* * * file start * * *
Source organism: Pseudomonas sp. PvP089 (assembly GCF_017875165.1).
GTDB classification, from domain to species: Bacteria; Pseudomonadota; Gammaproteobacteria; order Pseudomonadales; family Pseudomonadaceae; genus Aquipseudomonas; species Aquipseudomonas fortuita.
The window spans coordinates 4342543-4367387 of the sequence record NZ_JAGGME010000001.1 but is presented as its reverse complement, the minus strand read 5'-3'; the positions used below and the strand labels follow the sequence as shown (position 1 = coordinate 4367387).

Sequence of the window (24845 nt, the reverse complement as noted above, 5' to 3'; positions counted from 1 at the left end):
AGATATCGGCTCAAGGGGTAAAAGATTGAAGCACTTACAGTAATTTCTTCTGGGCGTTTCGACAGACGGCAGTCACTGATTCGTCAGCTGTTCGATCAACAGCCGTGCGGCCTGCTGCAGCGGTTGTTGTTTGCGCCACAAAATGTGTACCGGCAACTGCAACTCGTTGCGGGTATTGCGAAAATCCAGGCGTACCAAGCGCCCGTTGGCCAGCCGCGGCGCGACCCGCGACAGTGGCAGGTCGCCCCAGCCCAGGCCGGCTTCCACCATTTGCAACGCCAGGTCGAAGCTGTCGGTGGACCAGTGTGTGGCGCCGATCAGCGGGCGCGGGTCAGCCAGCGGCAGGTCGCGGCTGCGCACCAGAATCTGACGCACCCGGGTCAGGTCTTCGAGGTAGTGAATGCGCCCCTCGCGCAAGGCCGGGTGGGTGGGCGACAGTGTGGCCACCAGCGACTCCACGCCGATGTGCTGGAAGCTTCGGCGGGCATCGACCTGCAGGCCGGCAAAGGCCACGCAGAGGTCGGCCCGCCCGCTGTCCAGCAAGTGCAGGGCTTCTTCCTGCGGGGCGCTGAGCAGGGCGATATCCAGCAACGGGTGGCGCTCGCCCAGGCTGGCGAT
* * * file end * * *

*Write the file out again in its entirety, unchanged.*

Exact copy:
Source organism: Pseudomonas sp. PvP089 (assembly GCF_017875165.1).
GTDB classification, from domain to species: Bacteria; Pseudomonadota; Gammaproteobacteria; order Pseudomonadales; family Pseudomonadaceae; genus Aquipseudomonas; species Aquipseudomonas fortuita.
The window spans coordinates 4342543-4367387 of the sequence record NZ_JAGGME010000001.1 but is presented as its reverse complement, the minus strand read 5'-3'; the positions used below and the strand labels follow the sequence as shown (position 1 = coordinate 4367387).

Sequence of the window (24845 nt, the reverse complement as noted above, 5' to 3'; positions counted from 1 at the left end):
AGATATCGGCTCAAGGGGTAAAAGATTGAAGCACTTACAGTAATTTCTTCTGGGCGTTTCGACAGACGGCAGTCACTGATTCGTCAGCTGTTCGATCAACAGCCGTGCGGCCTGCTGCAGCGGTTGTTGTTTGCGCCACAAAATGTGTACCGGCAACTGCAACTCGTTGCGGGTATTGCGAAAATCCAGGCGTACCAAGCGCCCGTTGGCCAGCCGCGGCGCGACCCGCGACAGTGGCAGGTCGCCCCAGCCCAGGCCGGCTTCCACCATTTGCAACGCCAGGTCGAAGCTGTCGGTGGACCAGTGTGTGGCGCCGATCAGCGGGCGCGGGTCAGCCAGCGGCAGGTCGCGGCTGCGCACCAGAATCTGACGCACCCGGGTCAGGTCTTCGAGGTAGTGAATGCGCCCCTCGCGCAAGGCCGGGTGGGTGGGCGACAGTGTGGCCACCAGCGACTCCACGCCGATGTGCTGGAAGCTTCGGCGGGCATCGACCTGCAGGCCGGCAAAGGCCACGCAGAGGTCGGCCCGCCCGCTGTCCAGCAAGTGCAGGGCTTCTTCCTGCGGGGCGCTGAGCAGGGCGATATCCAGCAACGGGTGGCGCTCGCCCAGGCTGGCGAT